"Good science looks at all the evidence (rather than cherry picking only favorable evidence), controls for variables so we can identify what is actually working, uses blinded observations so as to minimize the effects of bias, and uses internally consistent logic." [2]

In revision control

In the jargon of revision control, cherry picking is used to describe the action of selecting which patches (or changesets, or commits) should be ported from one branch to another.[3][4][5]

In sports

Cherry picking in sports is the tactic of waiting close to the opponent's goal in hope of receiving the object in play (ball, puck etc.) and redirecting it towards the goal. The tactic can degrade the quality of game play, so to prevent or discourage the practice, several team sports have an off-side rule. Ice hockey, for example, requires that a player not enter the offensive zone before the puck. (See Loafing.)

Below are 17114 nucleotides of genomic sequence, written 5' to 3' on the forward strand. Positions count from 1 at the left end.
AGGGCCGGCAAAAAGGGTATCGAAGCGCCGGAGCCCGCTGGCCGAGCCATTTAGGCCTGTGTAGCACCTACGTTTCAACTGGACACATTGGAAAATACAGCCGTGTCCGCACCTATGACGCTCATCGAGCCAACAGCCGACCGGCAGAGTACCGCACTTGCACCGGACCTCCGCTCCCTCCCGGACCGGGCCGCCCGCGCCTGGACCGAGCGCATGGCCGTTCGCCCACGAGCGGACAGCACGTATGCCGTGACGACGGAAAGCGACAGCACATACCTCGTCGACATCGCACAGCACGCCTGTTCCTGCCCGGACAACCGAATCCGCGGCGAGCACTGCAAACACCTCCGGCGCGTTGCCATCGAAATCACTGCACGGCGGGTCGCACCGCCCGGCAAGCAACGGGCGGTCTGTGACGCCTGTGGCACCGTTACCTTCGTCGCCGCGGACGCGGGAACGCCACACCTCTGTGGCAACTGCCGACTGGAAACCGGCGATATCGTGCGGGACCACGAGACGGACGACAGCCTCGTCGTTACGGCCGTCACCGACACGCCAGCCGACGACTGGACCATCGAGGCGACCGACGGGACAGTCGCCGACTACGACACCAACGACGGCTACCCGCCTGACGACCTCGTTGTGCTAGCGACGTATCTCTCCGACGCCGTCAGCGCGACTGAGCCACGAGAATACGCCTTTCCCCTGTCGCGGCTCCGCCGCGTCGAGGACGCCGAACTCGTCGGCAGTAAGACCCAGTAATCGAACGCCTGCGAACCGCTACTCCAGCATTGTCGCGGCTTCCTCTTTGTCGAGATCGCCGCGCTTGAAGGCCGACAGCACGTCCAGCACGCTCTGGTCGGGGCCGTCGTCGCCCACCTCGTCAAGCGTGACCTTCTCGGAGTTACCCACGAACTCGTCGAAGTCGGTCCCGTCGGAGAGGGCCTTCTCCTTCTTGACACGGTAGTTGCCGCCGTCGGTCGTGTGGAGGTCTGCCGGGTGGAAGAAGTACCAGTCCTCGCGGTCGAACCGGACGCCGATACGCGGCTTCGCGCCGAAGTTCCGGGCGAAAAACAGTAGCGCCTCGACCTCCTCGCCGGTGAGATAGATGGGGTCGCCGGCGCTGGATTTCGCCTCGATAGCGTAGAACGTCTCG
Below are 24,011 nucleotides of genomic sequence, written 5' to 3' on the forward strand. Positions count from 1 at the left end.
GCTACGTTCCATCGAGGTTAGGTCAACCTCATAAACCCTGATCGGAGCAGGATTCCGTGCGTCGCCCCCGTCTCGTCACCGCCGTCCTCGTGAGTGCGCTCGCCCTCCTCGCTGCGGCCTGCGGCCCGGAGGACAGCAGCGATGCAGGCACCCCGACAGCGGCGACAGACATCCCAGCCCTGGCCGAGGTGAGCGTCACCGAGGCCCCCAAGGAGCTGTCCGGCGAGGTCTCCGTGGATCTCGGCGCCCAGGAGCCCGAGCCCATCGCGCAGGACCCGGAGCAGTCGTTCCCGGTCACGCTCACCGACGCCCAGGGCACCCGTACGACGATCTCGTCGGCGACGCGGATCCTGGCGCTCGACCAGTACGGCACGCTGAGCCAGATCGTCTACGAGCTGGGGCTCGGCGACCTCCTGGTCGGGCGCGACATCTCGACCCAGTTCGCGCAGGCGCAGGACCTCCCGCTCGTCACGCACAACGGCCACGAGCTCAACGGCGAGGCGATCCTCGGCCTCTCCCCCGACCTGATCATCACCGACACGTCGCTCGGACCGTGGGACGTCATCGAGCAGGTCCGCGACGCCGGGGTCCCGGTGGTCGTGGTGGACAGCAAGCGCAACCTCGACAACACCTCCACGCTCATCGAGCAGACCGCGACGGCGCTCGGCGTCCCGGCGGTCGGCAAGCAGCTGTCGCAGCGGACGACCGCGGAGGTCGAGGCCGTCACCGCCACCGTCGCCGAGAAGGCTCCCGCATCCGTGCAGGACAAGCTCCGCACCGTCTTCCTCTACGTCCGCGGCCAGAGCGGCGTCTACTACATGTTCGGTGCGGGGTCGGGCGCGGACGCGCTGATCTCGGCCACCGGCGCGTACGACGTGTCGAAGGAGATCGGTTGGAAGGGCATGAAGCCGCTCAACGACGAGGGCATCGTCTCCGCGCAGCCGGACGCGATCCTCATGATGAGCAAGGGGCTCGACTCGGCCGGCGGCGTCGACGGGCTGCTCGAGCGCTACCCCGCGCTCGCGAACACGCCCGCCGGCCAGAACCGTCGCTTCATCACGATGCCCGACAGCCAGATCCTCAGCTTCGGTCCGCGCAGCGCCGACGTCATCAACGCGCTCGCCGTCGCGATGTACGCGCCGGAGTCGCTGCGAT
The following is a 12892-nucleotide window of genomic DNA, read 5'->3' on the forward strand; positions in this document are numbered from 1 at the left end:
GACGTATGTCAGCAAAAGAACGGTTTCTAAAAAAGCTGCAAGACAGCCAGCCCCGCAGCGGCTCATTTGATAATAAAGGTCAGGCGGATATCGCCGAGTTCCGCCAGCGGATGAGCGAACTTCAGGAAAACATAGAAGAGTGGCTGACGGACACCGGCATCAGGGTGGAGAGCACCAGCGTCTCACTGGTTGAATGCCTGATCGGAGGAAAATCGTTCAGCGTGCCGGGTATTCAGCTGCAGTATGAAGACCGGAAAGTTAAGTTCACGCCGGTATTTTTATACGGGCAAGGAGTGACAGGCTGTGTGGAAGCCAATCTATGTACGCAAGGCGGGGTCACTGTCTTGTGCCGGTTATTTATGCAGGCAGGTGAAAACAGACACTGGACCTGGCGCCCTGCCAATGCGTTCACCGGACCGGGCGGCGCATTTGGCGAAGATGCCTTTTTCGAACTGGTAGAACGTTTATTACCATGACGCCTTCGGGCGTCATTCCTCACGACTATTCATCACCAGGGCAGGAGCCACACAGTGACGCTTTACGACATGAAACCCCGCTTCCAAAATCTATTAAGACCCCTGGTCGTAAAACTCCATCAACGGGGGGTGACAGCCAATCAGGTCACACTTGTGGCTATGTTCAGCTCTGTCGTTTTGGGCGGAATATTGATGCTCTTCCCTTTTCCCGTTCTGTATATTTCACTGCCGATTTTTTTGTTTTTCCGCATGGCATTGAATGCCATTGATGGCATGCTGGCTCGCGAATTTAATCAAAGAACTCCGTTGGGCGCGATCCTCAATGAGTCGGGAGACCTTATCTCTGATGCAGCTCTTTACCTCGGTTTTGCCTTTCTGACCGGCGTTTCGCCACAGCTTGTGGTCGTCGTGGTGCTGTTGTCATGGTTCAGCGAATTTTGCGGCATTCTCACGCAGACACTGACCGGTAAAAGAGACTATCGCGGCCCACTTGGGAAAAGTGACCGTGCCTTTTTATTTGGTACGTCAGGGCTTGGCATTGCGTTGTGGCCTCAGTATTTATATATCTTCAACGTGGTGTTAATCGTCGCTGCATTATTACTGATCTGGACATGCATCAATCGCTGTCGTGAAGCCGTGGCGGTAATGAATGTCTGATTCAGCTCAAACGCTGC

In Australian taxation

In the 1970s and early 1980s in Australia, cherry picking was a tax avoidance scheme based on tax deductions for company contributions to a superannuation fund. Such a fund was notionally for the benefit of employees, but the benefits (the "cherries") were picked by the company or its owners.

See also

References

  1. ^ The Internet Encyclopedia of Philosophy, "Fallacies", Bradley Dowden (2010)
  2. ^ Ben Goldacre. Bad Science. Fourth Estate. pp. 97–9. ISBN 978-0-00-728487-0. 
  3. ^ Meier, J. D.; Jason Taylor; Alex Mackman; Prashant Bansode; Kevin Jones (November 21, 2007). Team Development with Microsoft Visual Studio Team Foundation Server: Patterns and Practices. Microsoft Press. p. 216. ISBN 978-0-7356-2571-6. 
  4. ^ Wingerd, Laura (November 18, 2005). Practical Perforce. O'Reilly Media, Inc.. p. 317. ISBN 978-0-596-10185-5. 
  5. ^ Loeliger, Jon (May 15, 2009). "Using git cherry-pick". Version Control with Git. O'Reilly Media, Inc.. ISBN 978-0-596-52012-0.